Crytek Wants Singleplayer to Disappear — We Don’t
“I think the notion of a single-player experience has to go away. However, I’m not saying that there will be no single-player experiences … it could be it’s called Connected Single-Player or Online Single-Player instead.
“Online and social can reignite single-player in a new type of context and provide benefits that will make you want to be a part of a connected story-mode rather than a disconnected story-mode. Sure, if the technology forces you to play a traditional single-player game online, that doesn’t make sense but if it’s offering actual benefits to be online then you want to be part of it.”
How anyone can make this claim less than a year following the aftermath of Diablo 3′s launch is beyond me. There are a number of issues surrounding a move to “Online Single-Player,” including the need for a persistent Internet connection and elimination of the choice of a solo experience, but it all begins with the overarching direction such a move would entail.
Yerli’s application of the word “social” makes me cringe. It calls upon ideas popularized via Facebook
scams games — psychological devices used to trick us into playing longer, paying more, and attempting to propagate the entire pyramid scheme ourselves. When I’m playing a game and a pop-up flashes onscreen, informing me that someone on my Friends List has earned an achievement, I don’t experience the benign envy the developers intended to invoke in me — I experience resentment at the blatant attempt at manipulation.
Worse are the features that can’t simply be ignored. There’s a distinction between “offering actual benefits” to being online and forcing players to take advantage of those benefits if they wish to play optimally. I’m all for optional features that revolve around interaction, but when the game is balanced around the assumption that you’ll make use of them — such as Diablo 3′s Auction House — that’s unacceptable. The industry has yet to show the restraint and equity necessary to walk the line without falling to the side that exploits players.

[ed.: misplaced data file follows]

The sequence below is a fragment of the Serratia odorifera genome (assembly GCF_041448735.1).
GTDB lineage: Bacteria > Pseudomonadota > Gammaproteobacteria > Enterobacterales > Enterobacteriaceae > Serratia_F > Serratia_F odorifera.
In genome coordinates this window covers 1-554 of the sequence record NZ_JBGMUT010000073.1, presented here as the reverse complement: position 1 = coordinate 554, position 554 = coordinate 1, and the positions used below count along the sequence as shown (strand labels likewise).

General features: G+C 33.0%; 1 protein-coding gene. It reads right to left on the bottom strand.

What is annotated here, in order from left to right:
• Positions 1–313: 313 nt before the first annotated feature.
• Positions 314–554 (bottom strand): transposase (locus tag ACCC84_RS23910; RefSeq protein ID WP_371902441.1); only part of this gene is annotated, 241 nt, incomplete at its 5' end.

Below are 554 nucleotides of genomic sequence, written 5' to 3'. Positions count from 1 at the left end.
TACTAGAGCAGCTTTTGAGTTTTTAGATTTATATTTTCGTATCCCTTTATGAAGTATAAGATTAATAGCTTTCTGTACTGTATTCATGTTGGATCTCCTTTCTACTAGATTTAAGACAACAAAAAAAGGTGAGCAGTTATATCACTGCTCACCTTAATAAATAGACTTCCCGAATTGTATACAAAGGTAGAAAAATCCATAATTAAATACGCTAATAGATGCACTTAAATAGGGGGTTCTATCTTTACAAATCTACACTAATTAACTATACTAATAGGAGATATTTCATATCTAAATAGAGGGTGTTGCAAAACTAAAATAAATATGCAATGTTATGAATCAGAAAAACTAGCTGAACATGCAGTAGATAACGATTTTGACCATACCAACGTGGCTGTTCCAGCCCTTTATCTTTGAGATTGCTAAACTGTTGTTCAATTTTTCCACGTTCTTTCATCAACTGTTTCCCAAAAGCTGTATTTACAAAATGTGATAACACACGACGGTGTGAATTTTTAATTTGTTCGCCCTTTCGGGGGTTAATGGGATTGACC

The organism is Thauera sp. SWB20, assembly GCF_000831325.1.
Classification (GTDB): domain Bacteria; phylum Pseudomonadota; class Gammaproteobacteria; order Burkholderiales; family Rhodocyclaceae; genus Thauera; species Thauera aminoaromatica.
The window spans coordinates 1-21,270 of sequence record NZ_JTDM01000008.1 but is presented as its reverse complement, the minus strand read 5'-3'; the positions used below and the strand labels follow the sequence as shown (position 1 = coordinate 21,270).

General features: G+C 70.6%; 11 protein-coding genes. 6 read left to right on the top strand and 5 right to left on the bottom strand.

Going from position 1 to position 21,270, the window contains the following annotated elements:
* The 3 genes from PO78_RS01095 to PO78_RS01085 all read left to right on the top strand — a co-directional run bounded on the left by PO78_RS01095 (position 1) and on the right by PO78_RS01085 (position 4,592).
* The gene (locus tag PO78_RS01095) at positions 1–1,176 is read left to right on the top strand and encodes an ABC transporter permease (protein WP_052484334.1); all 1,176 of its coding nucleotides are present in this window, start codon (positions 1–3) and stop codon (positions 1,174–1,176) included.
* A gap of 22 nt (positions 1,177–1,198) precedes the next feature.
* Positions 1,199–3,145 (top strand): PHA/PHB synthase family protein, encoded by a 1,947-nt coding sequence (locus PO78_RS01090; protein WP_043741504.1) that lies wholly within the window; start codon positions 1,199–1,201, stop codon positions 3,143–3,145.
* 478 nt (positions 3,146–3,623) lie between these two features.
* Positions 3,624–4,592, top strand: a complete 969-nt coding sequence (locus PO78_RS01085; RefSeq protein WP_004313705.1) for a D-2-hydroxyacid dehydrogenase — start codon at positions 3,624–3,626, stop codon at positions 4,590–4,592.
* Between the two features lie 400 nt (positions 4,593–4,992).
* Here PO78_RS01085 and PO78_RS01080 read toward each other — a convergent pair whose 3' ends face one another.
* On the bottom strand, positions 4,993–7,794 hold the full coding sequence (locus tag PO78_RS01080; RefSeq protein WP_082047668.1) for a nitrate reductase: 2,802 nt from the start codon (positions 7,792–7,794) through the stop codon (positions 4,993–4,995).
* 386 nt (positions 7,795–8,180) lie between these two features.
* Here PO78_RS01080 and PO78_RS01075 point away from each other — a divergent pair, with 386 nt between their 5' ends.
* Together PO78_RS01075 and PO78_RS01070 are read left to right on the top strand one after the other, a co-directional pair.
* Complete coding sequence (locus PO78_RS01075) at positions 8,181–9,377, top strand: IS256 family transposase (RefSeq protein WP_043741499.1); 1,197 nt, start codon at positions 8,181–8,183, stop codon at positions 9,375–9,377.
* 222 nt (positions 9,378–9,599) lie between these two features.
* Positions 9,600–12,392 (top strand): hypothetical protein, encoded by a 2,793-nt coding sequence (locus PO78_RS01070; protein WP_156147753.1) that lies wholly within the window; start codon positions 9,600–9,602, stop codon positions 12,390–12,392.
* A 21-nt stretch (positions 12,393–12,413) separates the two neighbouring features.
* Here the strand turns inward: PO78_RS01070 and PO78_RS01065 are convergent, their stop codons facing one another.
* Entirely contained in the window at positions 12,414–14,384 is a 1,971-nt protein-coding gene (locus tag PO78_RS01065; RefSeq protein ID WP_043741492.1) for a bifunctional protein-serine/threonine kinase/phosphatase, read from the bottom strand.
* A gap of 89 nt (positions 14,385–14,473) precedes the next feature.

How do developers ensure that all those features see use? By requiring a persistent Internet connection, which, for singleplayer experiences, will never be seen as anything other than draconian DRM (see SimCity). Publishers can rationalize it all they want and try to convince us otherwise, but for too many of us, the sting of Diablo 3′s Error 37 launch fiasco has left scars. Blizzard tried to sell us on the idea of always-online not being so bad by telling us flat-out that virtually no one is ever without an Internet connection in this day and age — though I know a fair number of soldiers, field researchers, and people with long commutes via public transportation who would beg to differ.
But even if we accept this segment of a game’s potential player base as a negligible minority — an abhorrent practice in building a fan base, I might add — and assume that we have Internet access 100 percent of the time we want to play, we are nevertheless still at the mercy of the game’s servers. Between scheduled maintenance and unexpected downtime, we need to plan our game time to accommodate the servers — and wonder whether, in five years, those servers will still exist and we’ll be able to play the damn game at all.
The worst part of all this, however, is the implication that there’s something wrong with the singleplayer experience. Is it so difficult to believe that gamers — the archetypically antisocial beings that we are — would not occasionally want to enjoy a game by our lonesome? Why must multiplayer be thrust upon us as though in an attempt to correct our behavior and make us more social? Is it too much to ask to be allowed to appreciate a deeply personal gaming experience without the virtual presence of a stranger huffing and puffing as he urges us to progress at his blitzkrieg pace? Sometimes, we want to stop and smell the roses. Sometimes, we just want to screw around and not play optimally. When we’re looking to unwind, the last thing we need is the added pressure of a voyeur scrutinizing our every action.
Sorry, Mr. Yerli. The notion of a singleplayer experience will not go away, nor should it. Regardless of what incentives are included to make gamers want to expand their singleplayer experience, the freedom to unplug and enjoy our games with and without whomever we choose to should be our choice, not the industry’s.